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Article
The Genetic Basis of Baculum Size and Shape Variation in Mice
G3: Genes | Genomics | Genetics
  • Nicholas G Schultz, University of Southern California
  • Jesse Ingels, University of Tennessee Health Science Center
  • Andrew Hillhouse, Texas A & M
  • Keegan Wardwell, The Jackson Laboratory
  • Peter L. Chang, University of Southern California
  • James M Cheverud, Loyola University Chicago
  • Cathleen Lutz, The Jackson Laboratory
  • Lu Lu, University of Tennessee Health Science Center
  • Robert W. Williams, University of Tennessee Health Science Center
  • Matthew D. Dean, University of Southern California
Document Type
Article
Publication Date
5-1-2016
Pages
1141-1151
Disciplines
Abstract

The rapid divergence of male genitalia is a preeminent evolutionary pattern. This rapid divergence is especially striking in the baculum, a bone that occurs in the penis of many mammalian species. Closely related species often display diverse baculum morphology where no other morphological differences can be discerned. While this fundamental pattern of evolution has been appreciated at the level of gross morphology, nearly nothing is known about the genetic basis of size and shape divergence. Quantifying the genetic basis of baculum size and shape variation has been difficult because these structures generally lack obvious landmarks, so comparing them in three dimensions is not straightforward. Here, we develop a novel morphometric approach to quantify size and shape variation from three-dimensional micro-CT scans taken from 369 bacula, representing 75 distinct strains of the BXD family of mice. We identify two quantitative trait loci (QTL) that explain ∼50% of the variance in baculum size, and a third QTL that explains more than 20% of the variance in shape. Together, our study demonstrates that baculum morphology may diverge relatively easily, with mutations at a few loci of large effect that independently modulate size and shape. Based on a combination of bioinformatic investigations and new data on RNA expression, we prioritized these QTL to 16 candidate genes, which have hypothesized roles in bone morphogenesis and may enable future genetic manipulation of baculum morphology.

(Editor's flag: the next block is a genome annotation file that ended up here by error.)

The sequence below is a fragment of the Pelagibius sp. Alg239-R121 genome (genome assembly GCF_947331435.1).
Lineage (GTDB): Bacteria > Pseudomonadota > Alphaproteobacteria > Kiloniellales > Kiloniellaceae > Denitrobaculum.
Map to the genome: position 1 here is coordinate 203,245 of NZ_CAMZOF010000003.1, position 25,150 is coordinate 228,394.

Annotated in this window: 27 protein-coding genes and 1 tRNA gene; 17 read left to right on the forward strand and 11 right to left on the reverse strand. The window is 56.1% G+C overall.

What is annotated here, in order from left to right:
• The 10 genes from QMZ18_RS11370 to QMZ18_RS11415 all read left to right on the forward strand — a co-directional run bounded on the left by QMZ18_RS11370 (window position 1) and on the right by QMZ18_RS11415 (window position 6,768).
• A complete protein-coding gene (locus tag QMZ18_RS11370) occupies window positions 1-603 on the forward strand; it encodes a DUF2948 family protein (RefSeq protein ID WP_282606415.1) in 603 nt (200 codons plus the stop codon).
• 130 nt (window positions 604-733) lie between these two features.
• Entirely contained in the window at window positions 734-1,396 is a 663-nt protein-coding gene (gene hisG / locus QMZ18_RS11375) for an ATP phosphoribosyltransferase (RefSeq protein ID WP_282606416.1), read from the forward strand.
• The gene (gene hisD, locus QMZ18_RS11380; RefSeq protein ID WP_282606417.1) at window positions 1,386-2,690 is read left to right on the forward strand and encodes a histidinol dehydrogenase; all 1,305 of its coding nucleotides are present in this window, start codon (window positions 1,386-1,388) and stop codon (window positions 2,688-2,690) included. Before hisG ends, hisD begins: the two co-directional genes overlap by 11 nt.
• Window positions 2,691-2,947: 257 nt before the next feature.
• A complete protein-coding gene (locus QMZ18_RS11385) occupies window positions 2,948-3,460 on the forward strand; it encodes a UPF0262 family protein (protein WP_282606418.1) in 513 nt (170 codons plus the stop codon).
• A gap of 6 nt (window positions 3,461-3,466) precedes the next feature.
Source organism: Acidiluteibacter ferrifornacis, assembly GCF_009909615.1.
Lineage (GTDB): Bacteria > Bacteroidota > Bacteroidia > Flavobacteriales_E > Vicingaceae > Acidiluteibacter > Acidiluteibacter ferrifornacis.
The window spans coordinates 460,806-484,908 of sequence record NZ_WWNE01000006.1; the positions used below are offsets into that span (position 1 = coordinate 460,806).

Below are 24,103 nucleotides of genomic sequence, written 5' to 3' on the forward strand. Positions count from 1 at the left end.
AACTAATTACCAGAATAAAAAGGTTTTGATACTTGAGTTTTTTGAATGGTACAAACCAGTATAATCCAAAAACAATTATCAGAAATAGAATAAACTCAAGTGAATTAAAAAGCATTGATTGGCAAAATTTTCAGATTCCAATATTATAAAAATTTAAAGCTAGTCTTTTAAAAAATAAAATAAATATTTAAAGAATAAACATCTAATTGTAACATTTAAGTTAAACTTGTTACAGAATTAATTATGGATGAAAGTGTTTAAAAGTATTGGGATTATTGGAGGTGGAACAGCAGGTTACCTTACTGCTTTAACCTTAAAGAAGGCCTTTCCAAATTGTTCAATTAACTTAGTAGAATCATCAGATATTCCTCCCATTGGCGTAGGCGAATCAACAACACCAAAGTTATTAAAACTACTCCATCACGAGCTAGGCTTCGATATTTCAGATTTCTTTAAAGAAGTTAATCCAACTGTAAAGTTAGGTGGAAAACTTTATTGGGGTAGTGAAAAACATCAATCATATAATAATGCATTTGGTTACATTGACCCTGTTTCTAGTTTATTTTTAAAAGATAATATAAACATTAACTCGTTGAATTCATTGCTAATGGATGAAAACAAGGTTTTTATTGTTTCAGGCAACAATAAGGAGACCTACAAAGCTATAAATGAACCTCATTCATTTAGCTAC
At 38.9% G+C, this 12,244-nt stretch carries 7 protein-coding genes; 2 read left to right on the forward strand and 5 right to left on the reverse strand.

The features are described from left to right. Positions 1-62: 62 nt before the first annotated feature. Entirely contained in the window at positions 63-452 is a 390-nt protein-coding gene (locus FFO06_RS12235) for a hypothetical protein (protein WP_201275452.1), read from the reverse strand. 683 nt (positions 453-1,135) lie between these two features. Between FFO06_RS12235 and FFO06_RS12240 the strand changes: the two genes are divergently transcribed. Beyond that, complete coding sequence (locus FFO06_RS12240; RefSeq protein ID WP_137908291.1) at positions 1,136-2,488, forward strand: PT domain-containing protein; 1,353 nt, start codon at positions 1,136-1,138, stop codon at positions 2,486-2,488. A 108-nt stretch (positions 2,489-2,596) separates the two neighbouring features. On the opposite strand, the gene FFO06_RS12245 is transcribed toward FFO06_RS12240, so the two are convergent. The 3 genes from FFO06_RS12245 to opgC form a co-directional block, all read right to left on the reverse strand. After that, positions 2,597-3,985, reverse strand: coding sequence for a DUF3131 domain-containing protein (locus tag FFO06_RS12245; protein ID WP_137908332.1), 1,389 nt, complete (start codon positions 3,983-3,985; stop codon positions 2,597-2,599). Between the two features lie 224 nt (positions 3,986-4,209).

Comments

Author Posting © Schultz et al, 2016. This article is posted here by permission of the Genetics Society of America for personal use, not for redistribution. The article was published in G3: Genes | Genomics | Genetics, Vol. 6, Iss. 5, May 2016, http://dx.doi.org/10.1534/g3.116.027888

Creative Commons License
Creative Commons Attribution 4.0
Citation Information
Nicholas G Schultz, Jesse Ingels, Andrew Hillhouse, Keegan Wardwell, et al.. "The Genetic Basis of Baculum Size and Shape Variation in Mice" G3: Genes | Genomics | Genetics Vol. 6 Iss. 5 (2016)
Available at: http://works.bepress.com/lu-lu/39/